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December 11, 2007 / vivator

Examining Dr. Geisler’s argument against canonicity of apocrypha/deuterocanonica

Dr. Norman Geisler is the co-founder and Dean of Southern Evangelical Seminary, Charlotte, North Carolina.  A prolific writer, he already authored and co-authored over sixty-eight books and hundreds of articles (for more information visit his web site at  As Protestant/Evangelical apologist, he obviously defends the canonicity of only thirty-nine books of Old Testament.  In his book: Baker Encyclopedia of Christian Apologetics, he stated his reasons why apocrypha (or deuterocanonical books for Catholics) cannot be considered as inspired.   Let’s look at the validity of his arguments:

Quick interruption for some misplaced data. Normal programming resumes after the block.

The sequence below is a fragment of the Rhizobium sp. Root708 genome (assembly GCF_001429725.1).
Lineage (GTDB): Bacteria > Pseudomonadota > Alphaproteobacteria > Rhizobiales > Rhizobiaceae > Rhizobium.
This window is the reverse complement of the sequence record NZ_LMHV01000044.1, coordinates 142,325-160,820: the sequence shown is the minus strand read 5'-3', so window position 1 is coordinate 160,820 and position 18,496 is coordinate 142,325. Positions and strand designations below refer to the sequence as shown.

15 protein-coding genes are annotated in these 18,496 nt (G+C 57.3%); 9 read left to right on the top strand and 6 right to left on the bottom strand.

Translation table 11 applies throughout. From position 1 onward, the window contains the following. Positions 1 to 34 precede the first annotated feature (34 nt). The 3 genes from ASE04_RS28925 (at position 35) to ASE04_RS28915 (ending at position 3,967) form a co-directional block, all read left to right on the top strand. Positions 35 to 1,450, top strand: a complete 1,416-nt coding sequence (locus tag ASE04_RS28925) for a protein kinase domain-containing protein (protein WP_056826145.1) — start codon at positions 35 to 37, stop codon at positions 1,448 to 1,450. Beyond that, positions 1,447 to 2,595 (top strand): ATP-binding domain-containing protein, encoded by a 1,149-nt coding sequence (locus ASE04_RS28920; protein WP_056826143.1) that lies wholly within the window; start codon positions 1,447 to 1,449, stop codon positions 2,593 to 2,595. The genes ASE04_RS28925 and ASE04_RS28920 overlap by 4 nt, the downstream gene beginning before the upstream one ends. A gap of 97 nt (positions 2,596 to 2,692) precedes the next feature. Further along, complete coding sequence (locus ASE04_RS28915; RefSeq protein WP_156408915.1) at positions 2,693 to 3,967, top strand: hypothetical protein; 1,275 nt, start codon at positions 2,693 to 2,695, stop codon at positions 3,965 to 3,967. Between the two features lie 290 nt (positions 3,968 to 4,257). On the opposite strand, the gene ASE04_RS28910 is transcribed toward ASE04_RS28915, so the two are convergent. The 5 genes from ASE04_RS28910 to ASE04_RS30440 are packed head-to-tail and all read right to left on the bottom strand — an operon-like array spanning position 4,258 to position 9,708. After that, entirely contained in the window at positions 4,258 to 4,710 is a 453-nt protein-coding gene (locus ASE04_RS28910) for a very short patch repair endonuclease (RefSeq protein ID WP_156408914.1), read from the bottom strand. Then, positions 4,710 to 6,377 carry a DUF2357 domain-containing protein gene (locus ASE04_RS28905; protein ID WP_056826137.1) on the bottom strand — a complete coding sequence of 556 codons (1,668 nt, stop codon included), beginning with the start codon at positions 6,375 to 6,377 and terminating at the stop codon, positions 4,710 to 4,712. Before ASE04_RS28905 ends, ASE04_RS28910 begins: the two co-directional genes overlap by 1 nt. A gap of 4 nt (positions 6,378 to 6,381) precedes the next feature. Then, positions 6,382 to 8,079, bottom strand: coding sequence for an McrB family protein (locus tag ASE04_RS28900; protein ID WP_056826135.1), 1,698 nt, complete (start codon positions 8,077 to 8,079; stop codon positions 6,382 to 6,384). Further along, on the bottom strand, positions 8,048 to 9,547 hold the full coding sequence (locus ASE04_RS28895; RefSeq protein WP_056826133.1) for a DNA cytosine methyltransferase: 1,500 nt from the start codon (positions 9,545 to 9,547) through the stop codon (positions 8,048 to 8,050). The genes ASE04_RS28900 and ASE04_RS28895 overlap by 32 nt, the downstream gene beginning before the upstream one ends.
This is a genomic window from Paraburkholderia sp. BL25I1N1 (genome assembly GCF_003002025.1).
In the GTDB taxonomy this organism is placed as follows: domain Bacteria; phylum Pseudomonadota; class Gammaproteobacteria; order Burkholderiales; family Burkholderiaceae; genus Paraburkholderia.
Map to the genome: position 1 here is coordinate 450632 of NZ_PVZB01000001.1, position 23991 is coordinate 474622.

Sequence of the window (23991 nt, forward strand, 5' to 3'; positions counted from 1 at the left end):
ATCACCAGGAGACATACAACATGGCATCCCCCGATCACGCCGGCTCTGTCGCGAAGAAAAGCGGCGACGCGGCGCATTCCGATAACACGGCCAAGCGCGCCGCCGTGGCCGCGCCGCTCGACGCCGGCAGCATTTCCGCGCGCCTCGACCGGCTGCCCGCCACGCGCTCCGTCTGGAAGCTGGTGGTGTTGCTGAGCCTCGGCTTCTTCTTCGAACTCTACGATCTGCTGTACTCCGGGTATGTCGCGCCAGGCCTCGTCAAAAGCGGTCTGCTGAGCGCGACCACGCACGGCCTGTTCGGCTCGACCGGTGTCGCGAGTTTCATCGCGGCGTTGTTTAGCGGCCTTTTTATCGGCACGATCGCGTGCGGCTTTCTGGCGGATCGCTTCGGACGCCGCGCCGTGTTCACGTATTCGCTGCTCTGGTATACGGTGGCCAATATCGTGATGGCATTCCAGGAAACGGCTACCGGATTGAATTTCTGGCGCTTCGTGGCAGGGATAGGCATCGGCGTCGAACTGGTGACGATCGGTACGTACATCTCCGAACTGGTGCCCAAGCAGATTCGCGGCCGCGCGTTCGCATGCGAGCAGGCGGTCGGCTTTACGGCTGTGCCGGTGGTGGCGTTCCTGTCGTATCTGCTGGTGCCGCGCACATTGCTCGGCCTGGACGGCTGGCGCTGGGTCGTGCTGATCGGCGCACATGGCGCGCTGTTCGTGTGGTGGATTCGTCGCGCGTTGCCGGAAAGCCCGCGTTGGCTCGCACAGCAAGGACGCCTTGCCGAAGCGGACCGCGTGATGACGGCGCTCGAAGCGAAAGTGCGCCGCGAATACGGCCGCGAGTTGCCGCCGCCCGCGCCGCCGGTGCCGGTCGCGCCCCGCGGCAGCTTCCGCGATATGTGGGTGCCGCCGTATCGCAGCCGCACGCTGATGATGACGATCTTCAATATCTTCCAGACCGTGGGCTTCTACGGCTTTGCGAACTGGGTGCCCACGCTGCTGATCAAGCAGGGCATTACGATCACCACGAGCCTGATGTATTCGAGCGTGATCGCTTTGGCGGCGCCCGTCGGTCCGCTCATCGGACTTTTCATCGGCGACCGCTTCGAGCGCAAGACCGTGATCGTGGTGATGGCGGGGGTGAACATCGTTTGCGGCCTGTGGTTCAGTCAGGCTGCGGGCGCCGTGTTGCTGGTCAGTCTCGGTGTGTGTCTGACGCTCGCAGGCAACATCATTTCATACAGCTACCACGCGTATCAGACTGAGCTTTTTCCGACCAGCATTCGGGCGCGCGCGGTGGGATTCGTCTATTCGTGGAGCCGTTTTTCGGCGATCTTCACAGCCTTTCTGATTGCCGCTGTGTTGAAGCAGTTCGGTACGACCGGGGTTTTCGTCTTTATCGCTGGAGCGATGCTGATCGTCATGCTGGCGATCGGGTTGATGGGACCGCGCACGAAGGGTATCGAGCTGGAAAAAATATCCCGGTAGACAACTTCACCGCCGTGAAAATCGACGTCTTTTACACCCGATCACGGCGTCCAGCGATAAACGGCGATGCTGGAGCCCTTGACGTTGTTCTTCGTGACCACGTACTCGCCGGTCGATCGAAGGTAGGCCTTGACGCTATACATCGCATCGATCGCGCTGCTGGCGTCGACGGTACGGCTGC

According to Dr. Geisler inspired books must be prophetic – hence apocryphal books, lacking this condition cannot be considered as inspired.  There is no predictive prophecy in the Apocrypha, he wrote.  He even cited 1 Maccabee 9:27 to support his statement.  However, if inspired book must be prophetic, what kind of prophecy we can draw from Esther, Song of Songs and Ecclesiastes?  If there isn’t any, why they belong to the Bible?  In relation to 1 Maccabee 9:27 God can give prophecy or His words not through prophets.  God spoke through the mouth of Egypt king Neco (2 Chronicles 35:21-22).  In John 11:51 Caiaphas who later condemned Christ was given prophecy.  What Balaam, who was not prophet, uttered from his mouth is from God (Numbers 23 and 24).  It is no surprise that Dr. Geisler cited Jewish historian, Josephus, to tell his readers that prophetic line ended in around 4 century BC.  Hence, apocryphal books, written after second century BC, cannot be prophetic.  But Christ said in Matthew 11:13: For all the prophets and the law prophesied until John [the Baptist].  Which one is more trustworthy, Christ’ statement or that of Josephus?   Stating none of apocryphal books is prophetic is not correct either.  We have prophecy, fulfilled in Christ, in Wisdom 2:12 – 20.  Dr. Geisler also relied on the works of Jewish philosopher, Philo (c. 20 BC to 40 AD) who never quoted from apocrypha.  But this is only half true – in his extant works Philo never quoted from apocrypha but neither did he quote from Ezekiel, Song of Songs, Ruth, Lamentation, Ecclesiastes, Esther and Daniel either (seven books out of thirty nine books were not quoted!).  Dr. Geisler’s statement that Philo quoted the Old Testament prolifically from virtually every canonical book is misleading and unfounded.   Like many Protestant apologist Dr. Geisler stated the absence of quotation from apocryphal books in New Testament indicates their inferior status.  But Esther, Song of Songs and Ecclesiastes are not quoted either in New Testament.  New Testament even quotes from outside Old Testament (my readers may refer to my earlier post for more detail).   The so-called 90 AD Jamnia Jewish council is his other argument to deny canonicity of apocrypha.  Yet Jamnia council is only hypothesis, i.e. there is no evidence of such council (refer also to my earlier post).  The fact that no ecumenical council in the first four century AD affirmed canonicity of apocryphal books is Dr. Geisler’s other argument.   We have only two ecumenical councils before 400 AD, at Nicea and at Constantinople.   These councils did not discuss canon of Bible at all, unless one accepts the “truth” from Da Vinci Code – that is the reason why they did not produce any list of inspired books of Bible.   We have regional council of Hippo (North Africa) in 393 AD that produced list of canonical books, both Old and New Testaments, which agrees with that of Catholic.  Dr. Geisler does not accept it as binding, and neither do Catholics.  For Catholics canon of Bible remained open-ended until sixteenth century council of Trent.   Catholics admit that the seven deuterocanonical/apocryphal books (plus Esther) had been disputed among Christians for sixteen centuries, but the same applies to seven books of New Testament (2 Peter, 2 & 3 John, James, Jude, Hebrews and Revelation).  While the Catholic Church finally declared canonicity of forty-six books of Old Testament through Trent, Protestants opted to drop apocryphal books from their Old Testament.  Finally Dr. Geisler’s statement that some Church fathers: Origen, Cyril of Jerusalem, Athanasius and Jerome did not accept all apocryphal books is again only half true.  My earlier posts provide details of their view on deuterocanonical/apocryphal books.


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